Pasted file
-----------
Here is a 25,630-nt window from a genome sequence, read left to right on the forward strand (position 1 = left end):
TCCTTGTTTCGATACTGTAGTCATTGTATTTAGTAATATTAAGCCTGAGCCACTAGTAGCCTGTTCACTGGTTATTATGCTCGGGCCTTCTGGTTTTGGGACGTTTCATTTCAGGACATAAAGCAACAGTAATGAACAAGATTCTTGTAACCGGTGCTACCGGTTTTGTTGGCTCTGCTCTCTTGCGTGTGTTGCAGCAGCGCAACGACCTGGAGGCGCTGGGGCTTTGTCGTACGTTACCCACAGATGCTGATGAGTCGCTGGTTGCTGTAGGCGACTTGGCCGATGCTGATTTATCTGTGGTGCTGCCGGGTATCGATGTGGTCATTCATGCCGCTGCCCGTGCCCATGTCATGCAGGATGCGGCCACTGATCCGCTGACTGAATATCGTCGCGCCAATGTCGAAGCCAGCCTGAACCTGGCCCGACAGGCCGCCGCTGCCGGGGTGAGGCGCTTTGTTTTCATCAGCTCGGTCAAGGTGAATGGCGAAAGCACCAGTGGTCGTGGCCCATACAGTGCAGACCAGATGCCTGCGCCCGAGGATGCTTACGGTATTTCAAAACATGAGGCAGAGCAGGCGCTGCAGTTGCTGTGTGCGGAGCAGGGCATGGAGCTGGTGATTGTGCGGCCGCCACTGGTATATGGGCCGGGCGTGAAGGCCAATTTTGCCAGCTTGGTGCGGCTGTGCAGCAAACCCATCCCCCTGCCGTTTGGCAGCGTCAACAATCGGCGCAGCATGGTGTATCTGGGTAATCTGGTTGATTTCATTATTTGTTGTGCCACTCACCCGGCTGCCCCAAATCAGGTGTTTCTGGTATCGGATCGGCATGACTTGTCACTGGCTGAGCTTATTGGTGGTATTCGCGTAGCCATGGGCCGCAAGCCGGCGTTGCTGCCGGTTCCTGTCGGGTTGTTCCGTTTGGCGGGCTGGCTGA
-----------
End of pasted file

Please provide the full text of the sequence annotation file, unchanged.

Here is a 25,630-nt window from a genome sequence, read left to right on the forward strand (position 1 = left end):
TCCTTGTTTCGATACTGTAGTCATTGTATTTAGTAATATTAAGCCTGAGCCACTAGTAGCCTGTTCACTGGTTATTATGCTCGGGCCTTCTGGTTTTGGGACGTTTCATTTCAGGACATAAAGCAACAGTAATGAACAAGATTCTTGTAACCGGTGCTACCGGTTTTGTTGGCTCTGCTCTCTTGCGTGTGTTGCAGCAGCGCAACGACCTGGAGGCGCTGGGGCTTTGTCGTACGTTACCCACAGATGCTGATGAGTCGCTGGTTGCTGTAGGCGACTTGGCCGATGCTGATTTATCTGTGGTGCTGCCGGGTATCGATGTGGTCATTCATGCCGCTGCCCGTGCCCATGTCATGCAGGATGCGGCCACTGATCCGCTGACTGAATATCGTCGCGCCAATGTCGAAGCCAGCCTGAACCTGGCCCGACAGGCCGCCGCTGCCGGGGTGAGGCGCTTTGTTTTCATCAGCTCGGTCAAGGTGAATGGCGAAAGCACCAGTGGTCGTGGCCCATACAGTGCAGACCAGATGCCTGCGCCCGAGGATGCTTACGGTATTTCAAAACATGAGGCAGAGCAGGCGCTGCAGTTGCTGTGTGCGGAGCAGGGCATGGAGCTGGTGATTGTGCGGCCGCCACTGGTATATGGGCCGGGCGTGAAGGCCAATTTTGCCAGCTTGGTGCGGCTGTGCAGCAAACCCATCCCCCTGCCGTTTGGCAGCGTCAACAATCGGCGCAGCATGGTGTATCTGGGTAATCTGGTTGATTTCATTATTTGTTGTGCCACTCACCCGGCTGCCCCAAATCAGGTGTTTCTGGTATCGGATCGGCATGACTTGTCACTGGCTGAGCTTATTGGTGGTATTCGCGTAGCCATGGGCCGCAAGCCGGCGTTGCTGCCGGTTCCTGTCGGGTTGTTCCGTTTGGCGGGCTGGCTGA